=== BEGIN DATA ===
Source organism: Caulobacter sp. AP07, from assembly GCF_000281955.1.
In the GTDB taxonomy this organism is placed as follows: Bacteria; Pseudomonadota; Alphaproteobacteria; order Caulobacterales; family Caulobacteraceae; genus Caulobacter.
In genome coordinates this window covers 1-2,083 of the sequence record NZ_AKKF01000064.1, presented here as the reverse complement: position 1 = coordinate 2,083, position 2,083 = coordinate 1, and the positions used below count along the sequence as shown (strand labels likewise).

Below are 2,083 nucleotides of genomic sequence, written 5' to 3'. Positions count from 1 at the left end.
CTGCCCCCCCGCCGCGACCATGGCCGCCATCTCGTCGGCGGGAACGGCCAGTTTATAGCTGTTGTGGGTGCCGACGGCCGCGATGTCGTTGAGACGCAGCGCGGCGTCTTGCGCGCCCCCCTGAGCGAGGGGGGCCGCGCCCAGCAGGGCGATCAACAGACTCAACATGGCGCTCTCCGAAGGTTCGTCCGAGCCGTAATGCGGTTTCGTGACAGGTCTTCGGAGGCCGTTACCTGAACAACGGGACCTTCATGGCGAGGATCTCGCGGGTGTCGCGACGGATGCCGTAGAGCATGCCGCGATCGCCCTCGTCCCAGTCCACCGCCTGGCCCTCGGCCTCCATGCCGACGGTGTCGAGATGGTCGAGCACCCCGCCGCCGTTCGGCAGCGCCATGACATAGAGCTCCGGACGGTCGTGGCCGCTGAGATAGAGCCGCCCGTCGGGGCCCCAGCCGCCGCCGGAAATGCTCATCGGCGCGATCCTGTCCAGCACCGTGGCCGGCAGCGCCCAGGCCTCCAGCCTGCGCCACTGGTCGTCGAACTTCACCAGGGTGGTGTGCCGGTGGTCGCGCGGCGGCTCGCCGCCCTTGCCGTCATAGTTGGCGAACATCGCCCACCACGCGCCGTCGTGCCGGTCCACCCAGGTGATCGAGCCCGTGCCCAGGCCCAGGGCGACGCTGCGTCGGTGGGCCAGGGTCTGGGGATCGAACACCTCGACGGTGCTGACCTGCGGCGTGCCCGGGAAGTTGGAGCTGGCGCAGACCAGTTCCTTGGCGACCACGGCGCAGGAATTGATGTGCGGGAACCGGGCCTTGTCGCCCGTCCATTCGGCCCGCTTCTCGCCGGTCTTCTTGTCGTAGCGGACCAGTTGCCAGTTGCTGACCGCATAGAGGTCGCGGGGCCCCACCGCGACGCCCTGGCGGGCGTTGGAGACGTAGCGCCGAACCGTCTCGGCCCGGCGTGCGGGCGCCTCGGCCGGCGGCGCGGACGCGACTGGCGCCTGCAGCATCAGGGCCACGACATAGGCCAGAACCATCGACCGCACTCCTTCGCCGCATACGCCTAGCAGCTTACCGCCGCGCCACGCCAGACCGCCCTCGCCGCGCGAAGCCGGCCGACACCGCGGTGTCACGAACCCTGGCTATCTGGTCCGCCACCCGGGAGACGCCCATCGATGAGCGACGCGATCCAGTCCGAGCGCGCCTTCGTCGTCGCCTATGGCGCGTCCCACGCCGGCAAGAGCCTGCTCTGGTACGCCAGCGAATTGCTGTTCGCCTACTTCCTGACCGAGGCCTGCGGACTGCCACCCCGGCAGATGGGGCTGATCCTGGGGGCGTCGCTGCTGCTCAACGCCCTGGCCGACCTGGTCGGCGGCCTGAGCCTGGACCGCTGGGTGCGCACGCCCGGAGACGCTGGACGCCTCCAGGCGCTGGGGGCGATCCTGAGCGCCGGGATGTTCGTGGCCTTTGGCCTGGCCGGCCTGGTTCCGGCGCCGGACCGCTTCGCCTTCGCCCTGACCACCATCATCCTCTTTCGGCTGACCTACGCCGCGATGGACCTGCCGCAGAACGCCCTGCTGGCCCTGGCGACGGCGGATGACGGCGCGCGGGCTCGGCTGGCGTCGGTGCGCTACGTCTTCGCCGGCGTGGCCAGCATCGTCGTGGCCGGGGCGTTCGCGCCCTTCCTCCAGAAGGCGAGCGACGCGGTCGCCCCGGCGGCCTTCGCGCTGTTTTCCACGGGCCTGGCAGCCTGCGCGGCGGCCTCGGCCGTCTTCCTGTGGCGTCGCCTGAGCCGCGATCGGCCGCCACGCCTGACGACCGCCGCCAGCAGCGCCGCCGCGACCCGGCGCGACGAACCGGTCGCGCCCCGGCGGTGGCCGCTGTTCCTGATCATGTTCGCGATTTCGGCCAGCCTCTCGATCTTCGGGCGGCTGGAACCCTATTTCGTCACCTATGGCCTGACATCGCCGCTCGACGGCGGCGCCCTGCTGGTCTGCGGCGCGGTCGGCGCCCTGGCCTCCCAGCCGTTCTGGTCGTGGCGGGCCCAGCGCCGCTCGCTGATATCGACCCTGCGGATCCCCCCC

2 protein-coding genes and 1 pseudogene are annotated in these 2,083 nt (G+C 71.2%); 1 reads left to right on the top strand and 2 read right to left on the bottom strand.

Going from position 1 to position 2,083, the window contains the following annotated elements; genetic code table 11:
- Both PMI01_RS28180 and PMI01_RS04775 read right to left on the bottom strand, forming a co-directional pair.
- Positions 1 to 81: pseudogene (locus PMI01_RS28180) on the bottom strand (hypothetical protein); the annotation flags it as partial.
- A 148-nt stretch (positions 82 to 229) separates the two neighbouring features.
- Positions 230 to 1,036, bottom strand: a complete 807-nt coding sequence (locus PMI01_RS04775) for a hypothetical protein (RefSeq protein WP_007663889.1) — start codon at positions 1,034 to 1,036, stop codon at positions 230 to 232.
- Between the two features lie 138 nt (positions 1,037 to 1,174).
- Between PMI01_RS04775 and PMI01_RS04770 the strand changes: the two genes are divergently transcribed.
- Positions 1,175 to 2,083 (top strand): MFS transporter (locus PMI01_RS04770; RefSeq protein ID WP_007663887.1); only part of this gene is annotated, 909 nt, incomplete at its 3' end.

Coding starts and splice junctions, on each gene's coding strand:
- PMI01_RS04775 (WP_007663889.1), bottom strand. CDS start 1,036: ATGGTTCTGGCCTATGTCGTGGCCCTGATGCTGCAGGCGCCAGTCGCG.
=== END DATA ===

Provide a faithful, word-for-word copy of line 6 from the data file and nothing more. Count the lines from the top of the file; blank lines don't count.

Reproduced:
2 protein-coding genes and 1 pseudogene are annotated in these 2,083 nt (G+C 71.2%); 1 reads left to right on the top strand and 2 read right to left on the bottom strand.